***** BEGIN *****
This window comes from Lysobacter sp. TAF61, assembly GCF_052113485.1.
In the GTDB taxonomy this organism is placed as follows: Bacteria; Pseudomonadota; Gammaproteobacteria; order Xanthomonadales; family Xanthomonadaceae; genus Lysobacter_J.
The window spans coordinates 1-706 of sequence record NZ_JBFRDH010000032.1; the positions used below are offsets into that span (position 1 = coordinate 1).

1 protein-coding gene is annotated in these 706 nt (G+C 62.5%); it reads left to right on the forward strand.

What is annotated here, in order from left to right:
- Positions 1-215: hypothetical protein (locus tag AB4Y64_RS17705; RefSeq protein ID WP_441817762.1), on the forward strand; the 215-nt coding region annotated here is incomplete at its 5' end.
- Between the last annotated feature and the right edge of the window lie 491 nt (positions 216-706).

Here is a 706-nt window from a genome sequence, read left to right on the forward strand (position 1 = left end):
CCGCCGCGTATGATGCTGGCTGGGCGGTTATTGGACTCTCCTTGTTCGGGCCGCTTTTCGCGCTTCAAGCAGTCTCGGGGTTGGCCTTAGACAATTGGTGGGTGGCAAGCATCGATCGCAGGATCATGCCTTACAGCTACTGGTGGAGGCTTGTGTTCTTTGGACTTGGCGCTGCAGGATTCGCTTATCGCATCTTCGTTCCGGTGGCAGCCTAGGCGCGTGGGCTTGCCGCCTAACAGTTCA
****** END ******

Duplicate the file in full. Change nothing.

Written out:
This window comes from Lysobacter sp. TAF61, assembly GCF_052113485.1.
In the GTDB taxonomy this organism is placed as follows: Bacteria; Pseudomonadota; Gammaproteobacteria; order Xanthomonadales; family Xanthomonadaceae; genus Lysobacter_J.
The window spans coordinates 1-706 of sequence record NZ_JBFRDH010000032.1; the positions used below are offsets into that span (position 1 = coordinate 1).

1 protein-coding gene is annotated in these 706 nt (G+C 62.5%); it reads left to right on the forward strand.

What is annotated here, in order from left to right:
- Positions 1-215: hypothetical protein (locus tag AB4Y64_RS17705; RefSeq protein ID WP_441817762.1), on the forward strand; the 215-nt coding region annotated here is incomplete at its 5' end.
- Between the last annotated feature and the right edge of the window lie 491 nt (positions 216-706).

Here is a 706-nt window from a genome sequence, read left to right on the forward strand (position 1 = left end):
CCGCCGCGTATGATGCTGGCTGGGCGGTTATTGGACTCTCCTTGTTCGGGCCGCTTTTCGCGCTTCAAGCAGTCTCGGGGTTGGCCTTAGACAATTGGTGGGTGGCAAGCATCGATCGCAGGATCATGCCTTACAGCTACTGGTGGAGGCTTGTGTTCTTTGGACTTGGCGCTGCAGGATTCGCTTATCGCATCTTCGTTCCGGTGGCAGCCTAGGCGCGTGGGCTTGCCGCCTAACAGTTCA